We hear many job seekers tell stories of interviews that seemed to go really well. They believe they had a great conversation with the interviewer, but then they received a note from the hiring manger saying they decided to go with another candidate. This news understandably makes most job seekers feel surprised and confused when they feel they nailed it. Knowing the difference between a great conversation and a successful conversation is a critical element of preparing for interviews. So, what’s the difference?
A great conversation is about building rapport and getting the hiring manager to like you. While this is an important part of any successful conversation, it won’t land you the job. Beware of interviews with extended periods of rapport building (also called small talk). Sure, there is a definite place for this—like when you’re walking back to the hiring manager’s office with them and you talk about college football, or when you find out that you both share a major hobby. It’s great to find ways to connect with the person interviewing you, but the key is that you want to connect with them quickly and then shift the focus back to the job.
If you spend most of the interview talking about anything other than why you want the job, why you’re a great fit for the job, and how you can add value to their company, you’re running the risk of leaving them thinking, “What a great guy—he was really nice” instead of, “Wow, he really gets what this role is about and would be a real asset to the team.”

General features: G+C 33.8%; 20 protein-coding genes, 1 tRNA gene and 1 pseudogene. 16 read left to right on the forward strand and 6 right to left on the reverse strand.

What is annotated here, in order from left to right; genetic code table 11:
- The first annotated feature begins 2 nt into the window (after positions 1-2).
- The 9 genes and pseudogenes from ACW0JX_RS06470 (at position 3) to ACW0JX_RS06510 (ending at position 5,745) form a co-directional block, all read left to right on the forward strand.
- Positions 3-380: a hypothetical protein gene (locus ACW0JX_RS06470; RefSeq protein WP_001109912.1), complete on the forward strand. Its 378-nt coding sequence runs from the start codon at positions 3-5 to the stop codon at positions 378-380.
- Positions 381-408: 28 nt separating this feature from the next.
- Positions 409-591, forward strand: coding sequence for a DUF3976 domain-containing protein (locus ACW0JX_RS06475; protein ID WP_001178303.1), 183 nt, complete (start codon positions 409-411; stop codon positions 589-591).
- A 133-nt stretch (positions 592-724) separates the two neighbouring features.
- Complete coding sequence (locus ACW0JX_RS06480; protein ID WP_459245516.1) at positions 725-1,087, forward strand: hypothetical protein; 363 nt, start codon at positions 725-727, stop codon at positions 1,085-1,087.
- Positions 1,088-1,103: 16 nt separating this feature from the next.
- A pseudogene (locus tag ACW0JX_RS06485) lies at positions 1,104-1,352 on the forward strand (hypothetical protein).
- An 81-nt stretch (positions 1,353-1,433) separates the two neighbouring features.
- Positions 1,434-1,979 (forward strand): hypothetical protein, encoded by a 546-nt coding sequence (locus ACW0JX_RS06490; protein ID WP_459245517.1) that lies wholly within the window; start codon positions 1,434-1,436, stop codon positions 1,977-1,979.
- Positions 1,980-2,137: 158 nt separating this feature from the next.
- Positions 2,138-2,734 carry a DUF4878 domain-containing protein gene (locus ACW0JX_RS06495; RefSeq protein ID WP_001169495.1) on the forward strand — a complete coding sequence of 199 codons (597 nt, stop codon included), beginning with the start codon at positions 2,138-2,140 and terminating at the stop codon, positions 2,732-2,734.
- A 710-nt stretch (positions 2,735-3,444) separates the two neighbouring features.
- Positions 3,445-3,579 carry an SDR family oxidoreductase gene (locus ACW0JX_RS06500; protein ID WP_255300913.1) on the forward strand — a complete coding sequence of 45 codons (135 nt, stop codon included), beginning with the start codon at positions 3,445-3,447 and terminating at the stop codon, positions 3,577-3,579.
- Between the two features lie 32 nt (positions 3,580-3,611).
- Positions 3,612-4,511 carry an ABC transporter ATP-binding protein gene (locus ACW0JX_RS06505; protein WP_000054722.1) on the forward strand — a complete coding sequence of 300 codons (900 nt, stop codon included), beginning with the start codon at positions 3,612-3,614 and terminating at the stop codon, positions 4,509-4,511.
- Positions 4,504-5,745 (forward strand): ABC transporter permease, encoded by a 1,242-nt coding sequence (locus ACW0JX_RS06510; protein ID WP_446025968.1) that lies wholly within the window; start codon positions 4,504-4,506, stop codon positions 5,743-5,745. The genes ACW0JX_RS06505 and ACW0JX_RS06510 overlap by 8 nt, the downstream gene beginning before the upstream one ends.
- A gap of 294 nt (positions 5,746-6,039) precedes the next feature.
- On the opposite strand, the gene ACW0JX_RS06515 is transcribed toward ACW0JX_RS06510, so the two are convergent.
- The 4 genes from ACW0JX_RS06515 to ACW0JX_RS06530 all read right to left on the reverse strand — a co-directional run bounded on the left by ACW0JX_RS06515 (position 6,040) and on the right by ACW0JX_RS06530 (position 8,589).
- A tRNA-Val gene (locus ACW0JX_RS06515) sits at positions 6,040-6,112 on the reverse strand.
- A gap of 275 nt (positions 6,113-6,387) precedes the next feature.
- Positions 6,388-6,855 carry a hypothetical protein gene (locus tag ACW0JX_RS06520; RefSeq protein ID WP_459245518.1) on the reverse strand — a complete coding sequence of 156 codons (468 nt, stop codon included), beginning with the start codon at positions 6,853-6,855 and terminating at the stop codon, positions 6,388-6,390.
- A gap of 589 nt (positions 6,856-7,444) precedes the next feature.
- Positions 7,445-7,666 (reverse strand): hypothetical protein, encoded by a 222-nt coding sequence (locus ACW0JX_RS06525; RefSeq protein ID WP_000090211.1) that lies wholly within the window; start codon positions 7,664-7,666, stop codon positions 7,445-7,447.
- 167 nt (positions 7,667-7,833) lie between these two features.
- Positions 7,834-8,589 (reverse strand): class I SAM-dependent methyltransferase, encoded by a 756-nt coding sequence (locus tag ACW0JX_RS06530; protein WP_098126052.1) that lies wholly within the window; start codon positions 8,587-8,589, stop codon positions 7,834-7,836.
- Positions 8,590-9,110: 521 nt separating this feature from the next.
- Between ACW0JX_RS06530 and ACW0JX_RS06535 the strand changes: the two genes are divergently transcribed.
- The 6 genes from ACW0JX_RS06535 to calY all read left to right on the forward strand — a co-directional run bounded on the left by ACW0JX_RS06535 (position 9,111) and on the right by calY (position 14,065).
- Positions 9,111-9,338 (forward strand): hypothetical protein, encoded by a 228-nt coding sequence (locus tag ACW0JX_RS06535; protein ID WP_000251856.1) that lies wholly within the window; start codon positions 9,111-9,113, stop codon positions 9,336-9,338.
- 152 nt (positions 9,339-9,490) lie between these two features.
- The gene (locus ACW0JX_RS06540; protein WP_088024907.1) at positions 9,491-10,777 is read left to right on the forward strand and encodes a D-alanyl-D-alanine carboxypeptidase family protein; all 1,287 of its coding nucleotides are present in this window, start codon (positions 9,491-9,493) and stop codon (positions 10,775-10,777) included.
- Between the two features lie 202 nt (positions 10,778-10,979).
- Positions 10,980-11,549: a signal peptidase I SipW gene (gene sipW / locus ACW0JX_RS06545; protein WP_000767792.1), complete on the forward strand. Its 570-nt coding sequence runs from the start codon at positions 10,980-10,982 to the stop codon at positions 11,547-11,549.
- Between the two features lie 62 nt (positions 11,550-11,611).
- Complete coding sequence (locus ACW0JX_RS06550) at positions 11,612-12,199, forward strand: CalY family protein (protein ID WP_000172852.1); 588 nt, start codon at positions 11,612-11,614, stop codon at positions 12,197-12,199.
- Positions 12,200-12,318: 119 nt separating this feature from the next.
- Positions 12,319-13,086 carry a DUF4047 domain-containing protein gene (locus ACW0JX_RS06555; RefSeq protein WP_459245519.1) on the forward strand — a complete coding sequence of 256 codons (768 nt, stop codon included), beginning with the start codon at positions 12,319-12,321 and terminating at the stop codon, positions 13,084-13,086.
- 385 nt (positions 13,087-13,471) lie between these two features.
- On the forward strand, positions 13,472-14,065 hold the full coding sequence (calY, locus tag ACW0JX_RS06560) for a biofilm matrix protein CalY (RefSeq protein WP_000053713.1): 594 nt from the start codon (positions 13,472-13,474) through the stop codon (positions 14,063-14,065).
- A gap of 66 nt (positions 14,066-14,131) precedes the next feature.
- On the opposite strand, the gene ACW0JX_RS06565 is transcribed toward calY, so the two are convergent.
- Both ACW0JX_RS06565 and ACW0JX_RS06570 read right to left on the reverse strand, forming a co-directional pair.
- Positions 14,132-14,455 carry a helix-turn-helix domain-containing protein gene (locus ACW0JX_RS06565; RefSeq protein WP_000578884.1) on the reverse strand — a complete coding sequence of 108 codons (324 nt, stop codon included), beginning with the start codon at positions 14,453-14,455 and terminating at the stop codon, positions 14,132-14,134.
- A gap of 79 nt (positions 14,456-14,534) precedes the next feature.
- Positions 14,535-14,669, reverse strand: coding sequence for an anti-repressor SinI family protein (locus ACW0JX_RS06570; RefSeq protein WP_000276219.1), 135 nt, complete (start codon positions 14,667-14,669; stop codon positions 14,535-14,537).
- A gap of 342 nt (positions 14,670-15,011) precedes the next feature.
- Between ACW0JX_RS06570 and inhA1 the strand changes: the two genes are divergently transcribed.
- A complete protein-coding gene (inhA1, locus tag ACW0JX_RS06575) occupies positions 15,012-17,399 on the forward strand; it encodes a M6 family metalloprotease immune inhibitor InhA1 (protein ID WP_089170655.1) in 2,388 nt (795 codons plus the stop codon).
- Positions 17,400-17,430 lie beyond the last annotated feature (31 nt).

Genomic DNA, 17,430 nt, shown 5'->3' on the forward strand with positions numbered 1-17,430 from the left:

A successful conversation has an agenda—and you should have a clear agenda before you go in to an interview. Your ability to quickly communicate your strengths, skills, and experience determines whether your conversation is successful. Sometimes hiring managers don’t even realize that you haven’t talked about the job much if the conversation flows easily and you have great rapport. It’s your job to watch out for situations like this and to expertly shift unrelated chatter back to why you’re a fit for the job. Even if you’ve been pre-screened by HR or a recruiter, it’s important that you demonstrate to the hiring manager that you have a strong understanding of the role and why you’re a fit. Think about what you’d want them to say about you after you leave. “He was so nice and we had a lot in common” or “He was so nice and he’s clearly a fit for this role.”
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